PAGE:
Front cover by Chris Ware for: Crockett Johnson and Ruth Krauss: How an Unlikely Couple Found Love, Dodged the FBI, and Transformed Children's Literature (forthcoming from UP Mississippi, Sept. 2012)For more on Krauss and her husband Crockett Johnson, you might enjoy my double biography Crockett Johnson and Ruth Krauss: How an Unlikely Couple Found Love, Dodged the FBI, and Transformed Children’s Literature (2012).  Or you might not.  I don’t know you, and I suppose I shouldn’t venture to predict.

Anyway…

Happy 106th birthday, Ruth Krauss!


Image credits: Cam Smith Ostrin for the photo of the quotation from Ruth Krauss’s A Hole Is to Dig (1952, illus. by Sendak) on the Los Angeles Public Library (thanks, Cam!); Chris Ware for the cover of the biography (I will forever be grateful, Chris!).  The other credits are either obvious (Sendak did the cover for A Very Special House) or scans provided by yours truly.

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We Need Diverse Scholars

The most powerful panel at last year’s Children’s Literature Association conference was “Needs of Minority Scholars,” featuring Sarah Park Dahlen, Ebony Elizabeth Thomas, Laura M. Jiménez, and Marilisa Jiménez García.

  • If you are at the Children’s Literature Association conference right now, I encourage you to attend the follow-up session, “Beyond Diversity and Inclusion: Changing the Culture and Practices of the ChLA.” It will be held tomorrow (Thursday, 22 June) at 3:30 pm in Palma Ceia 3.

Beyond Diversity and Inclusion: Changing the Culture and Practices of the ChLA

  • Wherever you are, I encourage you to read last year’s panel, published in the latest issue of The Lion and the Unicorn (January 2017).  The panel’s papers published there, instead of in the organization’s own Children’s Literature Association Quarterly, because — as Michelle Martin points out in her contribution to the issue — “because the editors [of ChLAQ] didn’t consider these pieces research.” That fact proves the necessity of that panel, of tomorrow’s panel, and of the ChLA’s need to walk the walk — and not just talk the talk. As Kate Slater (the panel’s chair and editor of the special section) asks, “What if every marginalized scholar felt welcomed within the field of children’s and young adult literature studies? What if our community listened—truly listened—to their experiences, words, and perspectives, even when that experience of listening requires us to look uncomfortably at ourselves? And, perhaps most importantly: what now? How will we act together to make these ‘what ifs’ a reality?”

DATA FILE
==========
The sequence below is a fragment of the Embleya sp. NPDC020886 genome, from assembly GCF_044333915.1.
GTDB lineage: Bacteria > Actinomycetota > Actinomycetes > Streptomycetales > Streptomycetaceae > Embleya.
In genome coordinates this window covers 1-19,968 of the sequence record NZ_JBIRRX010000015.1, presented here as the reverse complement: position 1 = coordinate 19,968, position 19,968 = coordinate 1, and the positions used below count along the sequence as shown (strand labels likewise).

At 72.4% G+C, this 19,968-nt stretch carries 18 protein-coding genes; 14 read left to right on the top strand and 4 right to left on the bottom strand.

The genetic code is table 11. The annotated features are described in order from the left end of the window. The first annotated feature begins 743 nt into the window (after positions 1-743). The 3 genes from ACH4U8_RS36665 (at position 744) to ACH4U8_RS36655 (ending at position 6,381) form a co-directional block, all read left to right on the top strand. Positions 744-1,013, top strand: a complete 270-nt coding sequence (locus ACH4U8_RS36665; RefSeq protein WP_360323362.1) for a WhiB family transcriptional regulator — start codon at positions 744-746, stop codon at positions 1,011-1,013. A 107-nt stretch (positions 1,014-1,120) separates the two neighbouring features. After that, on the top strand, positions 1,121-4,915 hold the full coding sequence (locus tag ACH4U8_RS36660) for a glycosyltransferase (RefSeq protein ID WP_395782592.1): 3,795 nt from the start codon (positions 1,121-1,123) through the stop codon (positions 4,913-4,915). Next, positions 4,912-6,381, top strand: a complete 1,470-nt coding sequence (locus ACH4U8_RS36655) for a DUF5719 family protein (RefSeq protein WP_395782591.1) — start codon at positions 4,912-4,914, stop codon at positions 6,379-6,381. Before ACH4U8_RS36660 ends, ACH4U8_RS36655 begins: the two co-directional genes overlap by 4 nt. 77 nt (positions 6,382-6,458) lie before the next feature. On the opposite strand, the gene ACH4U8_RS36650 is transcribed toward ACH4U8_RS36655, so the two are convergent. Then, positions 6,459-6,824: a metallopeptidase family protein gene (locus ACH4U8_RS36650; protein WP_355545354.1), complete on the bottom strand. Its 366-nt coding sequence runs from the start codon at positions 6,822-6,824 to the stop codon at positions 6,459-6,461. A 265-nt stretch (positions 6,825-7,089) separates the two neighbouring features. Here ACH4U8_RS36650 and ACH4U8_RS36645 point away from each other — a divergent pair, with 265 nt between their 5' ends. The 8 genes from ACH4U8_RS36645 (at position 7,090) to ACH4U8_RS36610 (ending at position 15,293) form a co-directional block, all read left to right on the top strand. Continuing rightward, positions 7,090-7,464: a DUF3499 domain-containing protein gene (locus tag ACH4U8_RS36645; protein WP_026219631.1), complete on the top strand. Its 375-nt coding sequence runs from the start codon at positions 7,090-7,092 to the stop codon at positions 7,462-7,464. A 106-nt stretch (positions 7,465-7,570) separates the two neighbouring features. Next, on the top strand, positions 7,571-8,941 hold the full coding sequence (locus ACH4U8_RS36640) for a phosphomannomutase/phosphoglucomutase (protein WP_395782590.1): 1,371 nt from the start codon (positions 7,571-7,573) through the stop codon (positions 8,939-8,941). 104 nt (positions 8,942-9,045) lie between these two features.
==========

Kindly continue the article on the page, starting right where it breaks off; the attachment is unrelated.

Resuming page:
The Lion and the Unicorn (January 2017)

If you have any interest in children’s literature or in making your scholarly/professional organization (whatever its subject) a truly diverse one, I encourage you to read these essays.  (Note: Ebony Thomas’s piece is not included, but [as you will have guessed already] a new piece by Michelle Martin is included.  And the other three panelists are there.)

Need a brief summary of why?  I’ll offer succinct (and thus incomplete) highlights of each essay here.  ALSO: please access these via your institution because doing so helps underwrite the cost of the scholarly journal.  BUT if you cannot get behind the paywall, email me and I will send you pdfs.  My address is at right, under “A note on mp3s.”